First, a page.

The Rise of Modern Jazz - BeBop: 1940's

A pivotal development in jazz took place in the 1940's that was to permanently change the status of jazz in the American musical scene. Earlier jazz styles — from the early New Orleans bands, to the hot jazz of the late 1920's, to the plush swing orchestras — were part of the popular dance music industry and the band leaders and their soloists were pop music stars. By the 1930's, however, a new kind of jazz was emerging that was at once more complex in its musical language and more serious in its expressive intent. It was called BeBop and it was developed in a series of Manhattan jam sessions by young, mostly black players anxious to extend the boundaries of jazz improvisation. Most were veteran members of touring swing bands and were frustrated by the limited opportunities for solo improvising in the swing band arrangements. They were eager to move beyond the dance-entertainment function of Swing and to emphasize the inventive side of jazz, catered to listeners. In these experimental jam sessions men like Charlie Parker (alto sax), Dizzy Gillespie (trumpet), and Thelonious Monk (piano) began to utilize the abstract elements of modern classical music - dissonant harmony, complex melodies, and polyrhythms - in their jazz improvisations.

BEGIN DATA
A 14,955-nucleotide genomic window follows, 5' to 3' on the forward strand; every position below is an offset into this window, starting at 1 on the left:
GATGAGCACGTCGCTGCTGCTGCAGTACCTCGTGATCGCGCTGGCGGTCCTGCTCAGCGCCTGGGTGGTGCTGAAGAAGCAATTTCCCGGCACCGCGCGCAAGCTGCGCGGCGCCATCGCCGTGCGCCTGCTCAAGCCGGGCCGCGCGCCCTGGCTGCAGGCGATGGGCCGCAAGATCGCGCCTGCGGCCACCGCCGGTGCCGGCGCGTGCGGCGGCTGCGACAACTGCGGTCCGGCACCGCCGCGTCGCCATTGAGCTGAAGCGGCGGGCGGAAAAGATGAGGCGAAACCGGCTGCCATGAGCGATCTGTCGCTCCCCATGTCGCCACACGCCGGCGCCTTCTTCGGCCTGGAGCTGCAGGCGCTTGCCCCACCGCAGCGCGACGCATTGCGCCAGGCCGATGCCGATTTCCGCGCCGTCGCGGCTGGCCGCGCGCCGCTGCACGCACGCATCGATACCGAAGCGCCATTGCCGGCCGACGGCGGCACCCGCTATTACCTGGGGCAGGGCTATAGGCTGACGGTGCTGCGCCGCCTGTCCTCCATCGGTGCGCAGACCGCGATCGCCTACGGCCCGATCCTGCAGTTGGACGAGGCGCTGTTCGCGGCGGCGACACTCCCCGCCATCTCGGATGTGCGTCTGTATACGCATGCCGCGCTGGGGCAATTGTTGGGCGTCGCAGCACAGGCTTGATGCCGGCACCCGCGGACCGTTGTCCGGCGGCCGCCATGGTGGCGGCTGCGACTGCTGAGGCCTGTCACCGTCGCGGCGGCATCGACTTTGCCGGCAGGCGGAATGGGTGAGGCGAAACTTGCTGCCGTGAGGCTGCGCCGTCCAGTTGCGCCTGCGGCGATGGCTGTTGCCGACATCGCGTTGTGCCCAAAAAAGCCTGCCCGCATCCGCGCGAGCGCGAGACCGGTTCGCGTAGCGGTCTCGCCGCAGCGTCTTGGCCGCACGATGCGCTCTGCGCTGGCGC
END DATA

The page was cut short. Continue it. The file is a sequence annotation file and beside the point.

The "bopsters," as they were called, were initially misunderstood by jazz traditionalists as simply arrogant, self-conscious musical snobs who were creating modernistic sounds just to gain attention. But they were serious in their purpose in expanding the psychological potential of jazz expression. The increased musical tension created by dissonance and polyrhythm increased the emotional tension of jazz, enabling the music to express a range of deeper moods. BeBop was jazz with a new agenda. The bopsters' performance was geared not to pleasing dancing audiences but to a musical logic of its own and to listeners who liked the result. In keeping with their new
modernistic approach, the bopsters rarely improvised on popular songs, but rather on newly created intricate melodies based on dissonant chords. And in the "hip" jargon of the BeBop movement they called these tunes "charts," with abstract or oblique titles such as "Epistrophy," Klacktoveedstene, "Ornithology," and "Scrapple From The Apple." From BeBop forward, the mainstream of jazz became a thing apart from commercial popular music: an American art form.